Is It Safe to Eat Raw Salmon?
Salmon has many health benefits, making it a popular choice among seafood eaters.
Dishes made with raw fish are traditional to many cultures. Popular examples are sashimi, a Japanese dish with thinly sliced raw fish, and gravlax, a Nordic appetizer of raw salmon cured in salt, sugar, and dill.
If you have an adventurous palate, you might wonder if it’s safe to eat salmon raw.
This article reviews the health concerns of eating raw salmon and describes how to enjoy it safely.
May pose a health risk
Raw salmon may harbor bacteria, parasites, and other pathogens. Some of these occur naturally in the fish’s environment, while others can be a result of improper handling.
Cooking salmon to an internal temperature of 145°F (63°C) kills bacteria and parasites, but if you eat the fish raw, you run the risk of contracting an infection.
Parasites in raw salmon
The Food and Drug Administration (FDA) lists salmon as a known source of parasites, which are organisms that live on or in other organisms —including humans.
Helminths are worm-like parasites similar to tapeworms or roundworms. They’re common in finfish like salmon.
Helminths or the Japanese broad tapeworm Diphyllobothrium nihonkaiense can live in your small intestine where they can grow to more than 39 feet (12 meters) long.
These and other types of tapeworms have been found in wild salmon from Alaska and Japan — and in the digestive tracts of people who have eaten raw salmon from those areas.
Symptoms of a helminth infection include weight loss, abdominal pain, diarrhea, and in some cases anemia. That said, many people experience no symptoms.
Bacterial and viral infections from raw salmon
Like all types of seafood, salmon can be exposed to bacterial or viral contamination, which can cause mild to a serious illness when you eat the uncooked fish.
Some types of bacteria or viruses that may be present in raw salmon include:
- Clostridium botulinum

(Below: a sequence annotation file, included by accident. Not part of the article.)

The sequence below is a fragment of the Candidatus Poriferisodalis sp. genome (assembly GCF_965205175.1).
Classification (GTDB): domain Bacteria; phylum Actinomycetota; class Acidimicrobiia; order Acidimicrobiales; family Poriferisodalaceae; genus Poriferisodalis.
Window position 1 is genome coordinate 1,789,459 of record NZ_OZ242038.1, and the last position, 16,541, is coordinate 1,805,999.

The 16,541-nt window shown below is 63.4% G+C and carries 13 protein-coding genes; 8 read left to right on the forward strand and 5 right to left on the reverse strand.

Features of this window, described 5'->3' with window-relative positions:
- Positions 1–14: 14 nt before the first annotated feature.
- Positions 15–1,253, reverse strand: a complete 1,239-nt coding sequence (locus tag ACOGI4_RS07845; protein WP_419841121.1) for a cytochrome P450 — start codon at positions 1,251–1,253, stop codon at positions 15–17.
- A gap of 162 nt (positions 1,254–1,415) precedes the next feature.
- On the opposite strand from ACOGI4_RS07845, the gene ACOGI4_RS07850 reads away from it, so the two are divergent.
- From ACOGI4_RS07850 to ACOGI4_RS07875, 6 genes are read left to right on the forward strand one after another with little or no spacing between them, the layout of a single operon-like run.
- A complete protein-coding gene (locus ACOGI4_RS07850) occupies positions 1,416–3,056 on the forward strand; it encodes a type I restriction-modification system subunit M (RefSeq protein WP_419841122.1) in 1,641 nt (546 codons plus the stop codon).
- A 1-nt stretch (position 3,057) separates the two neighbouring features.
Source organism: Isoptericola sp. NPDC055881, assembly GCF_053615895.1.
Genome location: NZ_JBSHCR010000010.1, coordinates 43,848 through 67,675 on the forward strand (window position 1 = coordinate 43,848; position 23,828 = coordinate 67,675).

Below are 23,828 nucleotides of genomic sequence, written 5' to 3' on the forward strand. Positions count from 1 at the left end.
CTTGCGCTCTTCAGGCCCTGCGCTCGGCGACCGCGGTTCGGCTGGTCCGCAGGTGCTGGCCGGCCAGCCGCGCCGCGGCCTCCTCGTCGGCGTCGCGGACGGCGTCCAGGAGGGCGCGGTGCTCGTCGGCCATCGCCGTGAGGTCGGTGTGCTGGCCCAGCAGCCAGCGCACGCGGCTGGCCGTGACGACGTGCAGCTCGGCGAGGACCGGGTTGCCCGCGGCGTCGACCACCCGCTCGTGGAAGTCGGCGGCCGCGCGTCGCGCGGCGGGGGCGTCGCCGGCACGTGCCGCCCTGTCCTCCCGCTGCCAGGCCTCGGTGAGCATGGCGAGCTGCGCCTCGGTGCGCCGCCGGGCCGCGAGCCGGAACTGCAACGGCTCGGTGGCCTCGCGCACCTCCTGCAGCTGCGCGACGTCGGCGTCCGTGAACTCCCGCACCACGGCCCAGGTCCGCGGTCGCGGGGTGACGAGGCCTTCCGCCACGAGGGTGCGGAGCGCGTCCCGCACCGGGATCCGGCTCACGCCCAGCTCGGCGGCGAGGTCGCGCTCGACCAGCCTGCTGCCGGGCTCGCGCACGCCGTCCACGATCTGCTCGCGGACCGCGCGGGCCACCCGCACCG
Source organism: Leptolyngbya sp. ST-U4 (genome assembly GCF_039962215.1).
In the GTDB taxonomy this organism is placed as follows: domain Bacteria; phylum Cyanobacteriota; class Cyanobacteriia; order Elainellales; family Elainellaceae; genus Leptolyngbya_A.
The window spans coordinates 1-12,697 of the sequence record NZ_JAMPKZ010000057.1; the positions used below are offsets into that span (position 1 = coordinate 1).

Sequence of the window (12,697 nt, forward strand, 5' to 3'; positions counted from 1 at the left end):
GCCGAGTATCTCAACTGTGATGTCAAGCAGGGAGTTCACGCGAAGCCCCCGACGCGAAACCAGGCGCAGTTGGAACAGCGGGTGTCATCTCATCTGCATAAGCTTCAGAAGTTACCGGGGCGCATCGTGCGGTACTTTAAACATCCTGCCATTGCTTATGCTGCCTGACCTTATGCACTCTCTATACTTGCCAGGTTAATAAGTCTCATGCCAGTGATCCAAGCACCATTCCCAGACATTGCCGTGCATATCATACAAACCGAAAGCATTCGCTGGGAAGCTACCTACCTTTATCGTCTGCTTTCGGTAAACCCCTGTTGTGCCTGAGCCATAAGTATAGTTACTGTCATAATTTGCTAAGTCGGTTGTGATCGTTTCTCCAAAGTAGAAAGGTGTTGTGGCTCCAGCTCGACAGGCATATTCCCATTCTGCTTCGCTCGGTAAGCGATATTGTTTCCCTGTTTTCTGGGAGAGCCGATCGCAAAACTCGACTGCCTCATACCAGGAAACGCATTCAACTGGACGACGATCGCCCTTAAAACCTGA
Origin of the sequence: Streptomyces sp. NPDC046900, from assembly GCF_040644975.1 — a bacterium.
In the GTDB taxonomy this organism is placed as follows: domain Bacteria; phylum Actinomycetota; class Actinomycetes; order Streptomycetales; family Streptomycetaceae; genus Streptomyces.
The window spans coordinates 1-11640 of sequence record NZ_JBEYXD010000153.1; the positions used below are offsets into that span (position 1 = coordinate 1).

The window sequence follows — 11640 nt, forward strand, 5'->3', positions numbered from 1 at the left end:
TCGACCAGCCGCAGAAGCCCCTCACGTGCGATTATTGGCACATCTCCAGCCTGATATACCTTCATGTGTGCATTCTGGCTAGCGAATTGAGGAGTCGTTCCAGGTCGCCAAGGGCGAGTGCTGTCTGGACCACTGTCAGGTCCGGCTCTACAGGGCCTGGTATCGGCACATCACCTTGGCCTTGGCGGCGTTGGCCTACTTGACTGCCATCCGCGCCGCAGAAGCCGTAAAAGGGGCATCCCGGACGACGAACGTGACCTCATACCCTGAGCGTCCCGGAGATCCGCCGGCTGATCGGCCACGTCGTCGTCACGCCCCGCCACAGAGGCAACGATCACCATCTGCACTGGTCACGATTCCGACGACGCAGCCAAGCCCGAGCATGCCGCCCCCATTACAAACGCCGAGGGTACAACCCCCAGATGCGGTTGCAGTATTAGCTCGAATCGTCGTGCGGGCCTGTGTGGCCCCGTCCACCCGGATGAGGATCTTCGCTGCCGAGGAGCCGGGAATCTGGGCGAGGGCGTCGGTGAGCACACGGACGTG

- Staphylococcus aureus
- Listeria monocytogenes
- Escherichia coli
- Hepatitis A
Most cases of infections from eating seafood are a result of improper handling or storage, or of harvesting seafood from water contaminated by human waste.
Raw salmon may also contain environmental contaminants. Both farmed and wild salmon may harbor trace amounts of persistent organic pollutants (POPs) and heavy metals.
POPs are toxic chemicals including pesticides, industrial manufacturing chemicals, and flame retardants, which accumulate in the food chain because they’re stored in the fatty tissue of animals and fish.
Human exposure to POPs is associated with an increased risk of cancer, birth defects, and endocrine, immune, and reproductive disorders.
Researchers sampled 10 species of fish sourced at a market in Spain and found that salmon contained the highest levels of a specific type of flame retardant. However, the levels detected were still within safe limits.
Cooking salmon reduces the levels of many POPs. One study found that cooked salmon had an average of 26% lower levels of POPs than raw salmon.
Raw salmon may contain parasites, bacteria, or other pathogens that can cause infections. Salmon is also a source of environmental contaminants.
How to reduce your risk of foodborne illness
If you choose to eat raw salmon, make sure it has been previously blast-frozen to -31°F (-35°C), which kills any parasites in the salmon.
Still, blast-freezing does not kill all pathogens. Another thing to keep in mind is that most home freezers don’t get this cold.
When buying raw salmon or ordering dishes that contain it, you should also look it over carefully.
Properly frozen and thawed salmon looks firm and moist with no bruising, discoloration, or off-odor.
If you’re preparing raw salmon in your own kitchen, make sure your surfaces, knives, and serving utensils are clean and keep your salmon refrigerated until just before serving to prevent bacterial contamination.
Raw salmon should be blast-frozen to kill parasites and prevent the growth of pathogens. Always check raw salmon before eating it to make sure it looks and smells fresh.
Who should not eat raw fish
Some people are at a higher risk of contracting a serious foodborne infection and should never eat raw salmon or other types of raw seafood. These people include:
- pregnant women
- older adults
- anyone with a weakened immune system, such as those with cancer, liver disease, HIV/AIDS, organ transplants, or diabetes
In people who have a compromised immune system, foodborne illness can result in severe symptoms, hospitalization, or even death.
If you have an illness or health condition that compromises your immune system, avoid raw salmon, as it presents a risk of a severe and even life-threatening foodborne infection.
The bottom line
Dishes that contain raw salmon can be a tasty treat and a good way to eat more seafood.
Yet, it’s important to be aware that raw salmon may contain parasites, bacteria, and other toxins that can be harmful even in small doses.
Only eat raw salmon that’s been stored and prepared properly. If you have a compromised immune system, don’t risk eating raw salmon.